Support Pakistan only if it acts against all terror groups: US task forceBy Arun Kumar, IANS
Saturday, November 13, 2010
WASHINGTON - The United States should invest in a long-term partnership with Pakistan, but only if Pakistan takes action against all terrorist organizations, including the Lashkar-e-Taeba (LeT), blamed for the Mumbai terror attacks, an independent task force has recommended.
In a 98-page report, sponsored by the Council on Foreign Relations, a research centre and think tank, the task force also says the United States consider drastically cutting the number of troops in Afghanistan unless the current strategy starts to show signs of progress.
The report encompasses analysis and recommendations on US policy in Afghanistan and Pakistan from a 25-member bipartisan task force composed of high-profile military and national security experts. It was chaired by former Deputy Secretary of State Richard Armitage and former National Security Adviser Samuel “Sandy” Berger.
The group “conditionally” endorses the current US policy in Afghanistan, including plans for a conditions-based military drawdown in July 2011, but warns that America “cannot afford to continue down this costly path” without the potential for lasting progress.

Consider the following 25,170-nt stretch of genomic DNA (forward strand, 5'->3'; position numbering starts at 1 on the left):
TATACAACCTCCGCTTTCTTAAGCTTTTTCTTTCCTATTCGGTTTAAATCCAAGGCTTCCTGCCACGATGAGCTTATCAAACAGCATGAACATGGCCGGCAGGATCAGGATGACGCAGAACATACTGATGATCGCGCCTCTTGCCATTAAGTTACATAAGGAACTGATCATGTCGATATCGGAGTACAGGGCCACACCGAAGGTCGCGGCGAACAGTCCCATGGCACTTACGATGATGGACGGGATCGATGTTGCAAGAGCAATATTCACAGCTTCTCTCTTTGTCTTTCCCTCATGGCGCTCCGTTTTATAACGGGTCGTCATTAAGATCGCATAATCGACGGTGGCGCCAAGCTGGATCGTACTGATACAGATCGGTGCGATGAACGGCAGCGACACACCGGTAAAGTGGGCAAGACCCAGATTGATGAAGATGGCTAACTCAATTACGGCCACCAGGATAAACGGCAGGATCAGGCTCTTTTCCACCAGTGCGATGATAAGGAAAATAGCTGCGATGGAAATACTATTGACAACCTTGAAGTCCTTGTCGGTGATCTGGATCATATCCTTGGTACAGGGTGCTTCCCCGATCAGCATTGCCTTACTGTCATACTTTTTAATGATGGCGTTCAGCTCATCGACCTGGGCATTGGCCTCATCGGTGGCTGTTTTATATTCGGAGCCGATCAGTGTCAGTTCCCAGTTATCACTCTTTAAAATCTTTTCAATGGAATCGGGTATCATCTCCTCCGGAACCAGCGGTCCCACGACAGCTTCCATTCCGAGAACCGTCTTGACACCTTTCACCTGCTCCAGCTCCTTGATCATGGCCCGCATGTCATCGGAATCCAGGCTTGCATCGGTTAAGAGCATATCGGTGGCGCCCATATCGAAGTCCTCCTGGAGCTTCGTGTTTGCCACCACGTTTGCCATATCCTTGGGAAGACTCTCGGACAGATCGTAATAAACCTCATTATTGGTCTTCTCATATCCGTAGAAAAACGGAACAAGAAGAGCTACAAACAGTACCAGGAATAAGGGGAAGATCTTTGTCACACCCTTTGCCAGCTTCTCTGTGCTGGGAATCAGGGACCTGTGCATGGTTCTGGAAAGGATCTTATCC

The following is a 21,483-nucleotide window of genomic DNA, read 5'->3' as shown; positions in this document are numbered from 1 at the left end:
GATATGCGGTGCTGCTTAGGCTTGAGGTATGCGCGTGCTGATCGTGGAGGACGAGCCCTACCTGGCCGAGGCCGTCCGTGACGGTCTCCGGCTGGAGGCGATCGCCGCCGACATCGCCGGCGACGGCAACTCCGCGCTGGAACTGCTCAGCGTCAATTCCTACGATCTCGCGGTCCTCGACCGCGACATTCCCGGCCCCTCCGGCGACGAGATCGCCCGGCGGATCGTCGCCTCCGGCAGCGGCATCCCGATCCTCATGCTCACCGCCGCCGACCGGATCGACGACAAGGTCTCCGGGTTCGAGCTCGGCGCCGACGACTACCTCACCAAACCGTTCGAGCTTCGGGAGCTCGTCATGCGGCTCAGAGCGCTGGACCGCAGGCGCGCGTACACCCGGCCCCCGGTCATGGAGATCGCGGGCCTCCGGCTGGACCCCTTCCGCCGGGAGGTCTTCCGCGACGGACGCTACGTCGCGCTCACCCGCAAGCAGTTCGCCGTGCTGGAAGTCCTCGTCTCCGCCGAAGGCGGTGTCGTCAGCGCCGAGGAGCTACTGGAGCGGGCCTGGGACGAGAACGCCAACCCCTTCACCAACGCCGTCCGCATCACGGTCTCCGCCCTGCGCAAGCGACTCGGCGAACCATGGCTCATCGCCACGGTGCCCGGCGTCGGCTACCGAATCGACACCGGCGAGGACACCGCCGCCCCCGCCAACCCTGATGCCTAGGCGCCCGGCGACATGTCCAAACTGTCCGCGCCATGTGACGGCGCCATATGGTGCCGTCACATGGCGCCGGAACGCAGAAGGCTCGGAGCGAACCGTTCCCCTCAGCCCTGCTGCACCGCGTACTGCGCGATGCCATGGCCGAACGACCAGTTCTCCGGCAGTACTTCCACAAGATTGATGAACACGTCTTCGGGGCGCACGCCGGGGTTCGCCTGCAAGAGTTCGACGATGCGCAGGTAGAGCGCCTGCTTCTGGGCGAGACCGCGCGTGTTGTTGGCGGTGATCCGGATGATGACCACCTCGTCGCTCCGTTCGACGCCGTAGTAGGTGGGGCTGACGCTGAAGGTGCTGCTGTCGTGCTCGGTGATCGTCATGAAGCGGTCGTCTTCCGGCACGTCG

Discussing the report at a news conference Friday , Armitage, who served as deputy secretary of state under President George W. Bush, said Pakistan needs to do a better job pursuing and disabling Pakistan-based terror groups such as the Haqqani Network and Lashkar-e-Taeba, in the same way that it worries about the Pakistani Taliban.
“If we can’t be successful in either jaw-boning, pressuring, or ’sticks-and-carroting’ them into this (fighting the Haqqani Network and LeT), then in the long run we are dealing with a very dangerous situation,” he warned.
The panel recommends that the US maintain existing levels of economic and technical assistance for reconstruction efforts in Pakistan after the devastating summer floods there, and expanding training and equipment for police, paramilitaries, and the Pakistani army.
The independent report, titled “US Strategy for Pakistan and Afghanistan,” precedes the Obama administration’s planned review of US policy in Afghanistan, due in December. The task force panel asks whether the “cloudy picture and high costs” should push the United States to “downsize its ambitions and reduce its military presence in Afghanistan.”
“After nine years of US war in the region, time and patience are understandably short,” the report reads, acknowledging America’s huge budget deficits and sluggish economic recovery.
The task force recommendations for Afghanistan include, among others, shifting a greater burden of that country’s security to Afghan forces, and encouraging political reform, national reconciliation, and regional diplomacy.
(Arun Kumar can be contacted at firstname.lastname@example.org)